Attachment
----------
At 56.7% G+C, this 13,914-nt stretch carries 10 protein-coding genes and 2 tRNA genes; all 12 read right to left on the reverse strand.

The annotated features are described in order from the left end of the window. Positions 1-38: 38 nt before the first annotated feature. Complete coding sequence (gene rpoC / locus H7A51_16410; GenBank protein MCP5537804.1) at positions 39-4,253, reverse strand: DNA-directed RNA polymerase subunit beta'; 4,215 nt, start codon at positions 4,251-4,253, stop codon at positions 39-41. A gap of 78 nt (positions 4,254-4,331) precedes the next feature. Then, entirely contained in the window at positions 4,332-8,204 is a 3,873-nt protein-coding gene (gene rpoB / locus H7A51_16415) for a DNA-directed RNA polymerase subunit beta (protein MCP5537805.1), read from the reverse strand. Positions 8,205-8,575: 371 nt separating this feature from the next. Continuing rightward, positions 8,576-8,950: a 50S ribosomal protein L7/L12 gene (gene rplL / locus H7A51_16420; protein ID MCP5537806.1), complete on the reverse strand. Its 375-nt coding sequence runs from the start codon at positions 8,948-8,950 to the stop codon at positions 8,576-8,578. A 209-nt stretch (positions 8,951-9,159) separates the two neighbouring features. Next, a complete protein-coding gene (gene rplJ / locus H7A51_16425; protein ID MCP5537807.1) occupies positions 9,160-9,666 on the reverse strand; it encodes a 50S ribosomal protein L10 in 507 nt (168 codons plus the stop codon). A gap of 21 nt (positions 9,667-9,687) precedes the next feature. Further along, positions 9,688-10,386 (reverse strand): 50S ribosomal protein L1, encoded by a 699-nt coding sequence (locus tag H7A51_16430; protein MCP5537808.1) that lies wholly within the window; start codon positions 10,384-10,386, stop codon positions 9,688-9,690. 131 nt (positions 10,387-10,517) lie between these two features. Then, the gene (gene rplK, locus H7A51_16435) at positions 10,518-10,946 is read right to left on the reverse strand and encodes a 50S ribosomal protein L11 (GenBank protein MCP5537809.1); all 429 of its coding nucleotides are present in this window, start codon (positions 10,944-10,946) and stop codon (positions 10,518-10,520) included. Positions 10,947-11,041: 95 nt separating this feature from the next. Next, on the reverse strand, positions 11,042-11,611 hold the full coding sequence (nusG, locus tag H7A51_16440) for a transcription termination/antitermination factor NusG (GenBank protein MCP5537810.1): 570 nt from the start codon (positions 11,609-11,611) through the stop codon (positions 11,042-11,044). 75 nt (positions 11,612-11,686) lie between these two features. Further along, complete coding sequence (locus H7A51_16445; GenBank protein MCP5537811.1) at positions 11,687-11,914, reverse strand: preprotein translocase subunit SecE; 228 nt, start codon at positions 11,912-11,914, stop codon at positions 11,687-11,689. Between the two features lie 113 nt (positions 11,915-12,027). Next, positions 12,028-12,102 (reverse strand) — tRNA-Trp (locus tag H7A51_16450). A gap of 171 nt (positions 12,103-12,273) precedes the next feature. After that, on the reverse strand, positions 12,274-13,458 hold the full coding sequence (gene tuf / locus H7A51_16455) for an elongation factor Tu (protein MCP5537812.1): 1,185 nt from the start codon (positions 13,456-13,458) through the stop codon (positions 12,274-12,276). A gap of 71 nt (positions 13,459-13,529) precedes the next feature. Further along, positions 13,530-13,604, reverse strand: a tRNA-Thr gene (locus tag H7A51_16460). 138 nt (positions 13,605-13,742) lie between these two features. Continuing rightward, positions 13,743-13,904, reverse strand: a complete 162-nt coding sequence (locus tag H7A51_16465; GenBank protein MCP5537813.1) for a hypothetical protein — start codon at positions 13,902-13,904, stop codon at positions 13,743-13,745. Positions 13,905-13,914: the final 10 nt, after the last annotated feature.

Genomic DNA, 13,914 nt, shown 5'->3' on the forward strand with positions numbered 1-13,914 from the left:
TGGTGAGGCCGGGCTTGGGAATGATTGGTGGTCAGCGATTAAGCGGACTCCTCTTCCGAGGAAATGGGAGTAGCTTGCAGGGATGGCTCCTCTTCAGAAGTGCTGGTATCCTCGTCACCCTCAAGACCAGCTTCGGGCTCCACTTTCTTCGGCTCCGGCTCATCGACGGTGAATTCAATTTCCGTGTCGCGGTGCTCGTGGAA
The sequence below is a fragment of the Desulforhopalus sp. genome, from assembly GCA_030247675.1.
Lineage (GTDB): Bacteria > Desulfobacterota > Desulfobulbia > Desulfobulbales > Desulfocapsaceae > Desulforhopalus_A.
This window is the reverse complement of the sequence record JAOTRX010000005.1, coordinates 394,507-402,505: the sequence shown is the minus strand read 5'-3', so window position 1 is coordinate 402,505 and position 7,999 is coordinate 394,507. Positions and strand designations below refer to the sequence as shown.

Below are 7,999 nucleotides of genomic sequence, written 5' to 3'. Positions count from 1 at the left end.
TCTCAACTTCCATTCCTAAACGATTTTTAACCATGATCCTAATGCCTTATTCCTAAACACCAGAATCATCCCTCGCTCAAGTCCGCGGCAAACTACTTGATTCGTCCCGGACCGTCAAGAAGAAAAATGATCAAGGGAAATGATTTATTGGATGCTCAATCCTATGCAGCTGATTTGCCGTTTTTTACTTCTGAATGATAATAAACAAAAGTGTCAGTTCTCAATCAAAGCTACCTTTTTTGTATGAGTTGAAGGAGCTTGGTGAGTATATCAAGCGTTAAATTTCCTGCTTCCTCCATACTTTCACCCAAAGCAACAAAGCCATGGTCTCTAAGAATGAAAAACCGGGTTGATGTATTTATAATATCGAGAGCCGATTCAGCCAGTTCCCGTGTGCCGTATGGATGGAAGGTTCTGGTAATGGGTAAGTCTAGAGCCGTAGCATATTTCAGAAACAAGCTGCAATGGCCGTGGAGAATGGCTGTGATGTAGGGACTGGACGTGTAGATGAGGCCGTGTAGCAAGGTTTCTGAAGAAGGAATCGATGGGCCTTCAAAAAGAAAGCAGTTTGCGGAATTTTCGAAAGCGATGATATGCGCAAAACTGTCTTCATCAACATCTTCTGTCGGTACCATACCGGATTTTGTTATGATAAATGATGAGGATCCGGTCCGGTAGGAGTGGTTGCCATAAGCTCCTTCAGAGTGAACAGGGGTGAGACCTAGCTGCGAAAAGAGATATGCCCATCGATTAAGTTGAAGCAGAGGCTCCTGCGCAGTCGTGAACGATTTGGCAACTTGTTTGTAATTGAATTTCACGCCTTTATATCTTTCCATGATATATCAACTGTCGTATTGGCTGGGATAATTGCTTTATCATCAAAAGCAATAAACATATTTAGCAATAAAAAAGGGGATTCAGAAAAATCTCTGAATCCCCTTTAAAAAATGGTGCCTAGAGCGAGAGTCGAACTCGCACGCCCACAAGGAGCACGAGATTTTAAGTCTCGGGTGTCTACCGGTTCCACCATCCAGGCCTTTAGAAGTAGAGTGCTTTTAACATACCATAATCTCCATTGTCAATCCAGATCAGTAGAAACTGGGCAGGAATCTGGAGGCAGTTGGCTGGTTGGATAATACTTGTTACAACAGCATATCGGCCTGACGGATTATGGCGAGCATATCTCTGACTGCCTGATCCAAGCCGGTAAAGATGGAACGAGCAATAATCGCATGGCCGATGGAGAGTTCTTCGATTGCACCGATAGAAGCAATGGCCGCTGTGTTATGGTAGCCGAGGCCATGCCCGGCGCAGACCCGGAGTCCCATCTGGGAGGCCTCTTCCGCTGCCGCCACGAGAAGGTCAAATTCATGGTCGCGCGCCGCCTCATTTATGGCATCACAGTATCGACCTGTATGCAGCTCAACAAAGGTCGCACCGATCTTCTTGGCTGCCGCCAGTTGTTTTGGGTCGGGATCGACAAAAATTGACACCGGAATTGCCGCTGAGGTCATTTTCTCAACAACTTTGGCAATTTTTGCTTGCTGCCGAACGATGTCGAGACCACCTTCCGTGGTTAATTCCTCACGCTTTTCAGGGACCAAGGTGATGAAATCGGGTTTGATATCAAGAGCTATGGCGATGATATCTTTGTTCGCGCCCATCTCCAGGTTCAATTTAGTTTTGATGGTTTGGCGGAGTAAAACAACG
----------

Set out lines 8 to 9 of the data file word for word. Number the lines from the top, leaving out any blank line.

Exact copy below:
Below are 7,999 nucleotides of genomic sequence, written 5' to 3'. Positions count from 1 at the left end.
TCTCAACTTCCATTCCTAAACGATTTTTAACCATGATCCTAATGCCTTATTCCTAAACACCAGAATCATCCCTCGCTCAAGTCCGCGGCAAACTACTTGATTCGTCCCGGACCGTCAAGAAGAAAAATGATCAAGGGAAATGATTTATTGGATGCTCAATCCTATGCAGCTGATTTGCCGTTTTTTACTTCTGAATGATAATAAACAAAAGTGTCAGTTCTCAATCAAAGCTACCTTTTTTGTATGAGTTGAAGGAGCTTGGTGAGTATATCAAGCGTTAAATTTCCTGCTTCCTCCATACTTTCACCCAAAGCAACAAAGCCATGGTCTCTAAGAATGAAAAACCGGGTTGATGTATTTATAATATCGAGAGCCGATTCAGCCAGTTCCCGTGTGCCGTATGGATGGAAGGTTCTGGTAATGGGTAAGTCTAGAGCCGTAGCATATTTCAGAAACAAGCTGCAATGGCCGTGGAGAATGGCTGTGATGTAGGGACTGGACGTGTAGATGAGGCCGTGTAGCAAGGTTTCTGAAGAAGGAATCGATGGGCCTTCAAAAAGAAAGCAGTTTGCGGAATTTTCGAAAGCGATGATATGCGCAAAACTGTCTTCATCAACATCTTCTGTCGGTACCATACCGGATTTTGTTATGATAAATGATGAGGATCCGGTCCGGTAGGAGTGGTTGCCATAAGCTCCTTCAGAGTGAACAGGGGTGAGACCTAGCTGCGAAAAGAGATATGCCCATCGATTAAGTTGAAGCAGAGGCTCCTGCGCAGTCGTGAACGATTTGGCAACTTGTTTGTAATTGAATTTCACGCCTTTATATCTTTCCATGATATATCAACTGTCGTATTGGCTGGGATAATTGCTTTATCATCAAAAGCAATAAACATATTTAGCAATAAAAAAGGGGATTCAGAAAAATCTCTGAATCCCCTTTAAAAAATGGTGCCTAGAGCGAGAGTCGAACTCGCACGCCCACAAGGAGCACGAGATTTTAAGTCTCGGGTGTCTACCGGTTCCACCATCCAGGCCTTTAGAAGTAGAGTGCTTTTAACATACCATAATCTCCATTGTCAATCCAGATCAGTAGAAACTGGGCAGGAATCTGGAGGCAGTTGGCTGGTTGGATAATACTTGTTACAACAGCATATCGGCCTGACGGATTATGGCGAGCATATCTCTGACTGCCTGATCCAAGCCGGTAAAGATGGAACGAGCAATAATCGCATGGCCGATGGAGAGTTCTTCGATTGCACCGATAGAAGCAATGGCCGCTGTGTTATGGTAGCCGAGGCCATGCCCGGCGCAGACCCGGAGTCCCATCTGGGAGGCCTCTTCCGCTGCCGCCACGAGAAGGTCAAATTCATGGTCGCGCGCCGCCTCATTTATGGCATCACAGTATCGACCTGTATGCAGCTCAACAAAGGTCGCACCGATCTTCTTGGCTGCCGCCAGTTGTTTTGGGTCGGGATCGACAAAAATTGACACCGGAATTGCCGCTGAGGTCATTTTCTCAACAACTTTGGCAATTTTTGCTTGCTGCCGAACGATGTCGAGACCACCTTCCGTGGTTAATTCCTCACGCTTTTCAGGGACCAAGGTGATGAAATCGGGTTTGATATCAAGAGCTATGGCGATGATATCTTTGTTCGCGCCCATCTCCAGGTTCAATTTAGTTTTGATGGTTTGGCGGAGTAAAACAACG